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U.S. History/Segregation in the Military


Dear Mr. Troy,
I am doing a national history day project on Executive Order 8802 and I was wondering, how did this Order affect the future of African Americans in the military? Did it have any affect on All-Black Military Units?

Hi Ryan,

Executive Order 8802, issued by Franklin Roosevelt in 1941, was not directly focused on African Americans in the military. Rather, it's primary focus was on requiring private contractors from engaging in racial discrimination.  Contractors would be required to hire black employees and to provide job training on a non-discriminatory basis.  Government agencies involved in vocational training would also be required to provide training without racial discrimination.

So while this Order certainly benefited African Americans seeking to work in the defense industry, it did little for soldiers, who remained in All-Black Units throughout WWII.  Presumably black soldiers saw the army as a place where discrimination was not as bad as many places in the private sector (where racial discrimination was rampant).  But the military remained segregated and African Americans were typically less able to advance or obtain commissions.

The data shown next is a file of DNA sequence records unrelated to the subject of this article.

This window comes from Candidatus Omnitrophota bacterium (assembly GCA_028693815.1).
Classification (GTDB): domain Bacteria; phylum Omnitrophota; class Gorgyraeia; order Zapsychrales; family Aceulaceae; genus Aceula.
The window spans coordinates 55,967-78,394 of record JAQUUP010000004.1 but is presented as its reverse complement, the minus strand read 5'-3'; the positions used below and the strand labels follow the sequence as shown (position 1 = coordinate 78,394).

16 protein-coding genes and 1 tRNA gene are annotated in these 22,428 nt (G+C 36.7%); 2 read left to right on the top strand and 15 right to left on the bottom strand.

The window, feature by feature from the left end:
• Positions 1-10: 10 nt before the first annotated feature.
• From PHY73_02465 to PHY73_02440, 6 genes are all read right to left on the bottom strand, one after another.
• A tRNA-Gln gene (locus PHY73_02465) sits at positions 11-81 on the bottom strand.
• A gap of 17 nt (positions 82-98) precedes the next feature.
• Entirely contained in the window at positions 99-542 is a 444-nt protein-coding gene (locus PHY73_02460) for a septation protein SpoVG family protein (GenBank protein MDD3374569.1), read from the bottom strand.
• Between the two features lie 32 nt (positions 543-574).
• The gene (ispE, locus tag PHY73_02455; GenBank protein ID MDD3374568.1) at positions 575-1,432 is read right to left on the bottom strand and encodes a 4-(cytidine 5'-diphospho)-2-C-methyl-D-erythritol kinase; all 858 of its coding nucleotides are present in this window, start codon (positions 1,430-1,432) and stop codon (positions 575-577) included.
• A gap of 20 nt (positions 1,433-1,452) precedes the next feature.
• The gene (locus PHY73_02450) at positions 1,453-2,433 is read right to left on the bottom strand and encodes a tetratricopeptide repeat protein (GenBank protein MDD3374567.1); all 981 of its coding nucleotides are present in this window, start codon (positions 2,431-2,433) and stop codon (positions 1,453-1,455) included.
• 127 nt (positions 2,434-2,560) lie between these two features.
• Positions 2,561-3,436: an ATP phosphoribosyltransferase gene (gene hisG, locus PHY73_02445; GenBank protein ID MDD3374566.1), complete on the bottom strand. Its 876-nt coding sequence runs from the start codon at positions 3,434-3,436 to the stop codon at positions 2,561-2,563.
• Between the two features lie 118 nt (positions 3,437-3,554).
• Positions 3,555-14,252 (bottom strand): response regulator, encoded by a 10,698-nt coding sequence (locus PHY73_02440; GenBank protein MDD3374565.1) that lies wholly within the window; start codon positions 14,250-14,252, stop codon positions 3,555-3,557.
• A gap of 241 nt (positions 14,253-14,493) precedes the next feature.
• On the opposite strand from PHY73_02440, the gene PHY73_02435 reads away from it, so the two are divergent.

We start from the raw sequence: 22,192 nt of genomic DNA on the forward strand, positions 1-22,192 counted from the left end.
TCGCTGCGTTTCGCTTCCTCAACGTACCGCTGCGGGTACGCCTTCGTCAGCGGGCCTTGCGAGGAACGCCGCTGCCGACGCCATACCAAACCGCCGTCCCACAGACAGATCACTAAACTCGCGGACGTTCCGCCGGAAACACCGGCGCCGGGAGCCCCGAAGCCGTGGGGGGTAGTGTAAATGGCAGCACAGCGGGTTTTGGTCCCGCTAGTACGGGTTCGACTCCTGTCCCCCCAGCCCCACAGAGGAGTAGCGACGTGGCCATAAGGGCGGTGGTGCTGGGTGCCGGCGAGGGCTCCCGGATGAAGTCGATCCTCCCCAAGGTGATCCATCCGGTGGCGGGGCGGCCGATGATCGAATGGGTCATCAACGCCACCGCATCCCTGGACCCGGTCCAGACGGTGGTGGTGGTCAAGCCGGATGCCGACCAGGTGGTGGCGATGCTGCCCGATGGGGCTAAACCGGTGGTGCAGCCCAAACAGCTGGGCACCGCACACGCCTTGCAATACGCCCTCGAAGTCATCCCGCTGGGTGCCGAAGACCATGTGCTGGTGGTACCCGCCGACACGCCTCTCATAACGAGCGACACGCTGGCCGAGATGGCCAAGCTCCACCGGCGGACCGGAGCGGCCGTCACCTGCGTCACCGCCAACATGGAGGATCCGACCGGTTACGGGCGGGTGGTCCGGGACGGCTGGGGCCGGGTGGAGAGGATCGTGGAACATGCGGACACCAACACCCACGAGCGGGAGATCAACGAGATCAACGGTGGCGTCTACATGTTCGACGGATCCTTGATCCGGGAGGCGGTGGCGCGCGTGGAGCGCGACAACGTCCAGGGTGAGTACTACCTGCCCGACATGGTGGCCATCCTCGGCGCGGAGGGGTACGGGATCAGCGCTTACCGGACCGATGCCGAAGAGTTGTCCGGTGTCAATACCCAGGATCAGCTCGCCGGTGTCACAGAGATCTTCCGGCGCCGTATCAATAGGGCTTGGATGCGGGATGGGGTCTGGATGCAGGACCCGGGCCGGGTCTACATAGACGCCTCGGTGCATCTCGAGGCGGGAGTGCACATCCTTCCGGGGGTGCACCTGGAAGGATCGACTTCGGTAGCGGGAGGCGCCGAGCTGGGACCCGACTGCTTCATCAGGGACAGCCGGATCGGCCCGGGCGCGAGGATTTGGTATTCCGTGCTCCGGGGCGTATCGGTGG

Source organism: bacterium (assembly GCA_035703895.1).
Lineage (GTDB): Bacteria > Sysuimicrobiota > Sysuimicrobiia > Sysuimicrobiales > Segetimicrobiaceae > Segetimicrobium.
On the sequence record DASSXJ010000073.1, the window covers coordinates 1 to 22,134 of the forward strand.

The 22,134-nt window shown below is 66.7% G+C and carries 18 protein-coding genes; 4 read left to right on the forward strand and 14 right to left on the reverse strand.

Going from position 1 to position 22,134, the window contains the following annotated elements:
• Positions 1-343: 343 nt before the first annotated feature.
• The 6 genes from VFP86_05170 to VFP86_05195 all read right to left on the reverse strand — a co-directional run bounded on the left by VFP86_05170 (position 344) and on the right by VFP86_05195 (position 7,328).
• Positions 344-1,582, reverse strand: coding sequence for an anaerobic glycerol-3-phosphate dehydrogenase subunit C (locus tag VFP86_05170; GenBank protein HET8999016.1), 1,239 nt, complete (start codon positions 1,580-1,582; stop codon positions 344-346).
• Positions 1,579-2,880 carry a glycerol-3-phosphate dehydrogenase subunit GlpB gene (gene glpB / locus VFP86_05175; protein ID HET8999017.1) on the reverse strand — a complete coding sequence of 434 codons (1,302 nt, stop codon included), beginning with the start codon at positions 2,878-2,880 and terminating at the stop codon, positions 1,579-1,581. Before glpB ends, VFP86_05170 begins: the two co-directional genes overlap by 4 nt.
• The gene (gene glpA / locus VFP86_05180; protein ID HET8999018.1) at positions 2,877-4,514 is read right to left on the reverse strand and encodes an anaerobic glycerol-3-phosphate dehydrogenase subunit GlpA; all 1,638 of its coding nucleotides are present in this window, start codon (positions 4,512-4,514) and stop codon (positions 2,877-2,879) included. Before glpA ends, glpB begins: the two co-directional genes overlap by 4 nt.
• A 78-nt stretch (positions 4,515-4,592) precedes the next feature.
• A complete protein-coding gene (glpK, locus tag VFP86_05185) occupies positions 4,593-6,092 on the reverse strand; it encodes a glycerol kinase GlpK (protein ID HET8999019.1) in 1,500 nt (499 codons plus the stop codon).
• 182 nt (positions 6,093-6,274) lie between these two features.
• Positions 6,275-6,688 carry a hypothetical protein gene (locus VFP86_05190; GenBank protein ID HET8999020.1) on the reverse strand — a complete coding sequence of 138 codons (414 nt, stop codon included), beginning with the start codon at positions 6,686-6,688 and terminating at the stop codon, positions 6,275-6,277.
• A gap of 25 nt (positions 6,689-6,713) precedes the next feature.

It was not until 1948 when President Truman issues Executive Order 9981, desegregating military units, that soldiers actually saw much more substantive organization changes in how the military dealt with race.  But order 8802 was seen as an important first step for the military and encouraged African Americans to look to the Federal Government for help in reducing racial discrimination.

I hope this helps!
- Mike

U.S. History

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Michael Troy


I can answer just about any question on early American History. My specialties are the American Revolution through the Civil War/Reconstruction. I also have greater expertise in matters relating to military, political or legal history.


I have lectured at George Washington University regarding the Civil War, as well as several elementary school Civil War demonstrations. I was also a member of a Civil War reenactment group for about 10 years.


J.D. University of Michigan B.A. George Washington University

Awards and Honors
Truman Scholar

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